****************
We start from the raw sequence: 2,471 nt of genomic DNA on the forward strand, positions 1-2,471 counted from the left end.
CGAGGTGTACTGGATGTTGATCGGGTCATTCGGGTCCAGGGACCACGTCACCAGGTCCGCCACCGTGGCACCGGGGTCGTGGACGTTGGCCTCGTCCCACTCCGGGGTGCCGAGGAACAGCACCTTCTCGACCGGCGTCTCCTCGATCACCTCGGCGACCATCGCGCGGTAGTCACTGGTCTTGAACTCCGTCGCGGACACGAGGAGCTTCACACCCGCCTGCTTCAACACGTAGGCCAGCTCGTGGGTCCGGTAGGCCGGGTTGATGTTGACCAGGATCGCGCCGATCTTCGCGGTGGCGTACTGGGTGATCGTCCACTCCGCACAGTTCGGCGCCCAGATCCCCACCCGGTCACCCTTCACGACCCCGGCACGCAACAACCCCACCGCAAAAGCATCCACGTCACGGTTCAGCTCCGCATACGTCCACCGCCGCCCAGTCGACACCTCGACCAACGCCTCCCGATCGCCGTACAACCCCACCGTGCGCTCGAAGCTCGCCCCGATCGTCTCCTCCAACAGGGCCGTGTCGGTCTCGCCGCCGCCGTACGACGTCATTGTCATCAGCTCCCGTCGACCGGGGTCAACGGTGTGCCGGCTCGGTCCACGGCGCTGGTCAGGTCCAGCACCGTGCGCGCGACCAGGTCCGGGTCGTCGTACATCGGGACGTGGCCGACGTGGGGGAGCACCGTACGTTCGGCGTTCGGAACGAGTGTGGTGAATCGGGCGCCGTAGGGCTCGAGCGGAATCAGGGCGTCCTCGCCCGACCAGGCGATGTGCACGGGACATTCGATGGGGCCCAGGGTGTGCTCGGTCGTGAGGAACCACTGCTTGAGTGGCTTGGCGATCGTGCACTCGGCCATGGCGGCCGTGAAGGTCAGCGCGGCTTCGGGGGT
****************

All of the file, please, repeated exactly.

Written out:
We start from the raw sequence: 2,471 nt of genomic DNA on the forward strand, positions 1-2,471 counted from the left end.
CGAGGTGTACTGGATGTTGATCGGGTCATTCGGGTCCAGGGACCACGTCACCAGGTCCGCCACCGTGGCACCGGGGTCGTGGACGTTGGCCTCGTCCCACTCCGGGGTGCCGAGGAACAGCACCTTCTCGACCGGCGTCTCCTCGATCACCTCGGCGACCATCGCGCGGTAGTCACTGGTCTTGAACTCCGTCGCGGACACGAGGAGCTTCACACCCGCCTGCTTCAACACGTAGGCCAGCTCGTGGGTCCGGTAGGCCGGGTTGATGTTGACCAGGATCGCGCCGATCTTCGCGGTGGCGTACTGGGTGATCGTCCACTCCGCACAGTTCGGCGCCCAGATCCCCACCCGGTCACCCTTCACGACCCCGGCACGCAACAACCCCACCGCAAAAGCATCCACGTCACGGTTCAGCTCCGCATACGTCCACCGCCGCCCAGTCGACACCTCGACCAACGCCTCCCGATCGCCGTACAACCCCACCGTGCGCTCGAAGCTCGCCCCGATCGTCTCCTCCAACAGGGCCGTGTCGGTCTCGCCGCCGCCGTACGACGTCATTGTCATCAGCTCCCGTCGACCGGGGTCAACGGTGTGCCGGCTCGGTCCACGGCGCTGGTCAGGTCCAGCACCGTGCGCGCGACCAGGTCCGGGTCGTCGTACATCGGGACGTGGCCGACGTGGGGGAGCACCGTACGTTCGGCGTTCGGAACGAGTGTGGTGAATCGGGCGCCGTAGGGCTCGAGCGGAATCAGGGCGTCCTCGCCCGACCAGGCGATGTGCACGGGACATTCGATGGGGCCCAGGGTGTGCTCGGTCGTGAGGAACCACTGCTTGAGTGGCTTGGCGATCGTGCACTCGGCCATGGCGGCCGTGAAGGTCAGCGCGGCTTCGGGGGT